We're catching up with people who have been in the news in the past year. Today: Amanda Austrin.
A New Zealand woman who has spent more than two years battling rare and extreme complications from eating toxic fish has made a desperate plea for help.
Amanda Austrin returned to her Whakatane home last December after spending more than eight months debilitated on a bed in Tauranga Hospital.
The 42-year-old has a severe case of ciguatera poisoning - a rare illness with no cure or antidote - after accidentally eating the toxic gut of a reef fish while holidaying in Fiji in July 2011.
The odourless and tasteless toxin, found in predator fish in tropical and sub-tropical waters, can cause vomiting, diarrhoea, cramps, weakness, reversal of the normal sense of hot and cold, high blood pressure, paralysis - and in rare cases coma and death.
Most sufferers get over their illness within weeks or even a few days, but Mrs Austrin is among the very rare cases in which symptoms have lasted more than a year.
She still vomits daily and suffers from hot and cold reversals - meaning cold metal objects seem white hot and she must wear winter clothing in the warmer summer temperatures.
Walking to the mailbox leaves her spent. She eats via a machine that feeds her for several hours every day and has an extensive list of foods she cannot eat.
She says the toxin has attacked her pancreas and has made her a diabetic. Her condition worsens if she's near household chemicals, car fumes or is dehydrated.
She has developed neurological problems resulting in memory loss, movement and co-ordination problems and numbness and tingling.
"I'm just holding my own, really," she said.
"I still have that feeding tube in my stomach so I have to have nightly feeds and during the day I still can't take in much food at all, but I am staying out of hospital."
Mrs Austrin says a neurological assessment this year did little and referrals from her GP to specialists did not help as none knew anything about the toxin.
To make matters worse, the specialist who had taken an interest in her case died in March.
After the Herald ran her story a year ago, offers of help came from medical professionals and others who had suffered ciguatera poisoning.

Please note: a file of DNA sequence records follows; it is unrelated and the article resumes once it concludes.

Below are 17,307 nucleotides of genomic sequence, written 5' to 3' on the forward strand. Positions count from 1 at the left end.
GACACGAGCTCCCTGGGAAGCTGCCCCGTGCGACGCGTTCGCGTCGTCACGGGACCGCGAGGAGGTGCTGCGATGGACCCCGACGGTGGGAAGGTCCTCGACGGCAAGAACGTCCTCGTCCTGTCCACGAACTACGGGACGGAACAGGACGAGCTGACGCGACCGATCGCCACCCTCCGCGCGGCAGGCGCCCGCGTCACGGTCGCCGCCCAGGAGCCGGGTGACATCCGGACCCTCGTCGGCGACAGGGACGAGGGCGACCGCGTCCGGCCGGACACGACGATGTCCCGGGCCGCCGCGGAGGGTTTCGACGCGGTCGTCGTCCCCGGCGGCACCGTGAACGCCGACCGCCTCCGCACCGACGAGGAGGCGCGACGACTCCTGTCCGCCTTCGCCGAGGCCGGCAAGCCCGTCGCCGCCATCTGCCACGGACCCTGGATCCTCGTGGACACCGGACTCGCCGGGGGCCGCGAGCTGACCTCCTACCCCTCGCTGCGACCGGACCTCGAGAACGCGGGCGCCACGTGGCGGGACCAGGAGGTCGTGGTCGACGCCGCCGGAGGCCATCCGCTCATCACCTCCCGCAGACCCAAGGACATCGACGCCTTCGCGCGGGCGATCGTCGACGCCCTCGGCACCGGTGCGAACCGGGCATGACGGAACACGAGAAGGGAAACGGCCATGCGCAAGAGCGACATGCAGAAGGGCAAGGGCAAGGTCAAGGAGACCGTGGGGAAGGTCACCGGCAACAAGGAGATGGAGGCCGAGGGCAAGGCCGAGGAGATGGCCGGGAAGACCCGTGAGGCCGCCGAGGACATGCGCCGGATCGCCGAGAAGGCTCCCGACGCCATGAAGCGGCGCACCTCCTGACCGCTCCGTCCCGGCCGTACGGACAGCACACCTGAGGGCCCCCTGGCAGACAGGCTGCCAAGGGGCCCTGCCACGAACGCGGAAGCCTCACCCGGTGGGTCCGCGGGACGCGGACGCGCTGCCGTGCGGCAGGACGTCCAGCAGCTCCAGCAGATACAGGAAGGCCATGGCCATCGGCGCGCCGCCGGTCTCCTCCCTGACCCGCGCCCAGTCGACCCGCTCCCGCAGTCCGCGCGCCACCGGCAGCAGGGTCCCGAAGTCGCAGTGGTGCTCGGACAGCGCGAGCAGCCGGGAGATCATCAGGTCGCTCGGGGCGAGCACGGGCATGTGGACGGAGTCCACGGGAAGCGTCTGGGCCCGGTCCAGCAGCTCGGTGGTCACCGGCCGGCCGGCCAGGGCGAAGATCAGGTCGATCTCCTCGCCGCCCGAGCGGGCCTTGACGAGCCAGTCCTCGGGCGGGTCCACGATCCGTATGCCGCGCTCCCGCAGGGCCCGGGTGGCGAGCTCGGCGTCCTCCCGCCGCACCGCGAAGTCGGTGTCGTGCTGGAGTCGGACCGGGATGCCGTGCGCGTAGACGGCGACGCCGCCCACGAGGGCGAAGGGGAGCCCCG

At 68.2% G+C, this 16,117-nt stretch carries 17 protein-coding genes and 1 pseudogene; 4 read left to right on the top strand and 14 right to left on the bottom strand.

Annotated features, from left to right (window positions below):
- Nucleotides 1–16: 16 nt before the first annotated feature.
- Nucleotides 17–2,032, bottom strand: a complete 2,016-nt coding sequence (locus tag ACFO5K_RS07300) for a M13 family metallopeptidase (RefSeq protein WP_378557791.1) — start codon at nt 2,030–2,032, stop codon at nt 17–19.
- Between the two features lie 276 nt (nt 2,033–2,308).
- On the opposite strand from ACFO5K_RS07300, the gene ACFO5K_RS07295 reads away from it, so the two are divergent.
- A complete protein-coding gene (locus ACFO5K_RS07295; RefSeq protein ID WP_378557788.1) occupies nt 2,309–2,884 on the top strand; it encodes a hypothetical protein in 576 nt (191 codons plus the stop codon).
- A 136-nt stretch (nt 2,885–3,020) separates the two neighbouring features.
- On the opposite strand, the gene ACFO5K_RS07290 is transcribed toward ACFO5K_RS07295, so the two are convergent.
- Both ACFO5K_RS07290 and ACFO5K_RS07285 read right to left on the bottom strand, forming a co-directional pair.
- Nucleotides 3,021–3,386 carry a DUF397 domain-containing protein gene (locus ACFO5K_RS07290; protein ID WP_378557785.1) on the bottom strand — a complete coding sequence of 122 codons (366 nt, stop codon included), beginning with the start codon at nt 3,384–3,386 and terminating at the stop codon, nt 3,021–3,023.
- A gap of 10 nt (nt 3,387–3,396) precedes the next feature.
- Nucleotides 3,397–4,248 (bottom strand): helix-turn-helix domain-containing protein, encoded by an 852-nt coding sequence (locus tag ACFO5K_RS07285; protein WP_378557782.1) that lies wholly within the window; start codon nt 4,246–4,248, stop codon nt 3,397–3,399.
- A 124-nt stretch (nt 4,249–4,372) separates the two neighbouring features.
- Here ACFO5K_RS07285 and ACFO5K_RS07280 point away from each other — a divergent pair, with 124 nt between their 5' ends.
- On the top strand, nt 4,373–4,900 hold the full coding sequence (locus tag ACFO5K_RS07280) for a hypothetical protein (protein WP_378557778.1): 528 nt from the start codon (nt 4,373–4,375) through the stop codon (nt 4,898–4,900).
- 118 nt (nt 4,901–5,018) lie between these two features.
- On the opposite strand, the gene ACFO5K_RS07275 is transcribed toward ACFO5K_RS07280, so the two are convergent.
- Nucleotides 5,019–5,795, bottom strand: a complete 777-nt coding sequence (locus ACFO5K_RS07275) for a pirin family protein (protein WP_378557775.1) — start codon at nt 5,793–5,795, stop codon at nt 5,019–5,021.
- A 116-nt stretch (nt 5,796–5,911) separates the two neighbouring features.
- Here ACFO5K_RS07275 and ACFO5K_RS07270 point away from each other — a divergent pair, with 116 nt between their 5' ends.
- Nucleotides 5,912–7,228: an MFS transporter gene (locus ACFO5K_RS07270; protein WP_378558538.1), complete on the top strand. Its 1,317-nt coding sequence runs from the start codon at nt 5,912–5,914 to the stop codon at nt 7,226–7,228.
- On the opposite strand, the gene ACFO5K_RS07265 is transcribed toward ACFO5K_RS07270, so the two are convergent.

But Mrs Austrin says while she was grateful, none could cure her.
"I emailed two or three people and there was one couple from Fiji itself.
"They got in touch with some person in one of the resorts who knew of all these treatments but it was really weird stuff like swimming out to the reef and drinking coconut milk ...
"I can't swim out there, I'm too weak for that and at the time I was too ill to even fly over there."
Mrs Austrin spends much of her time scouring the internet searching for someone who can treat her, but has been unable to find anyone who can help.
"I would put a plea out if there is any doctor here in New Zealand who is willing to take me on because my GP has referred me to three or four specialists and they have all declined because they don't have any experience in dealing with the toxin."
Robin Slaughter of the National Poisons Centre in Dunedin said there were five reported fish poisoning cases, three of which involved ciguatera poisoning where people had returned from holidaying in Fiji.
He said some people can have prolonged symptoms, but Mrs Austrin's case was "weird" and highly unusual.
Mr Slaughter said it was unlikely there had been any local breakthroughs in terms of treating the illness.
A 2010 article in the New Zealand Medical Journal noted an increasing number of travellers returning home with the symptoms, which many local doctors may not be familiar with.
The New Zealand Doctor magazine said that in major endemic areas, including Australia, the Caribbean and the South Pacific islands, the incidence of ciguatera poisoning is about 50,000 cases a year.
Mrs Austrin married her husband in January and rode a horse to the ceremony. "I only managed to spend two hours of the wedding out of bed," she said.
What is ciguatera poisoning?
It is a poisoning caused by the consumption of fish from tropical and sub-tropical reefs. These fish contain heat-stable marine biotoxins called ciguatoxins. They are produced by microscopic, single-celled algae that are believed to live on dead coral, thriving in seas rich in algae, fungi, yeast and bacteria. The toxins and their metabolites transfer up the food chain as the algae are consumed by herbivorous fish, which are eaten by larger carnivorous fish, which in turn are consumed by people.